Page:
©2013 Syngenta. Important: Always read and follow label instructions. Some crop protection products may not be registered for sale or use in all states or counties. Please check with your local extension service to ensure registration status. The Syngenta logo is a registered trademark of a Syngenta Group Company. 


Experts advise PNW sugarbeet growers to prepare for leafhopper, curly top

May 03, 2013


Sugarbeet growers in southern Idaho and eastern Oregon don’t like beet leafhoppers. At all. And it’s not because the tiny insects prefer sugarbeet plant stems as their food of choice – it’s because during their sugarbeet foliage feasts, beet leafhoppers can infect plants with curly top virus, a devastating disease transmitted to the plant by this insect.
While leafhoppers and curly top virus are not new to sugarbeet growers in the Pacific Northwest – area reports about the pests date back to the early 1900s – they remain a threat to sugarbeet crop production every year. Advancements in genetic and pesticide technology now allow growers to better protect themselves from the beet leafhopper, and ultimately, curly top virus. By properly identifying, preparing for outbreaks and monitoring fields, sugarbeet growers can keep leafhoppers and curly top at bay to better realize yield potential.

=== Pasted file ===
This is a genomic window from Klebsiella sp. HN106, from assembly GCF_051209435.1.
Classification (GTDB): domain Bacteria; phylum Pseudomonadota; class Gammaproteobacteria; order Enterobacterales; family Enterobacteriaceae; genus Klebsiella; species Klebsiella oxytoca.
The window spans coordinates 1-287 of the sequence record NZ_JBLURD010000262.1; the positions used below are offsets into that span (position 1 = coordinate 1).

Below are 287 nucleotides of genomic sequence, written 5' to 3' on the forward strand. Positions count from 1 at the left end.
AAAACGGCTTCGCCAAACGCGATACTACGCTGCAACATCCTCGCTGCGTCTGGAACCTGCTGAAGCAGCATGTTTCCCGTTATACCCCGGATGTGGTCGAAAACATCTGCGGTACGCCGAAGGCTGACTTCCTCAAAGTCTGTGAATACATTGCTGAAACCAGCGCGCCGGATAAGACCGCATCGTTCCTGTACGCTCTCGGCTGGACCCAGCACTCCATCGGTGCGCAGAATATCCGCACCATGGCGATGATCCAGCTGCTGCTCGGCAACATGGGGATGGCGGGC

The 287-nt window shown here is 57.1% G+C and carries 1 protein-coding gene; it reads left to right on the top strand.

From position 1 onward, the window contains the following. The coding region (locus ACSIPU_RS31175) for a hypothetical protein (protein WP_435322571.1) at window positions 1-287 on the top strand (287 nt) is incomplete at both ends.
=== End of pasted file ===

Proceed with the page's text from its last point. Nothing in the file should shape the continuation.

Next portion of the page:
It takes two: Know your enemies
Beet leafhoppers and curly top virus exist in a symbiotic relationship in which the virus depends on the insect to travel and infect crops. While virus-free leafhoppers cause damage to sugarbeets, they shouldn’t be a target pest for growers.
The leafhopper, which is about an eighth of an inch long, wedge-shaped and pale green, gray or brown, serves as the only insect vector by which curly top viruses can travel and infect fields. Once infected with a strain of the curly top virus, sugarbeet plants will have smaller, crinkled leaves that curl upward and inward. Plant veins will also become more apparent, swollen rootlets become shaped irregularly and root and beet growth is stunted. A new rootlet system will then grow, resembling the hairy appearance associated with Rhizomania, although the diseases are unrelated.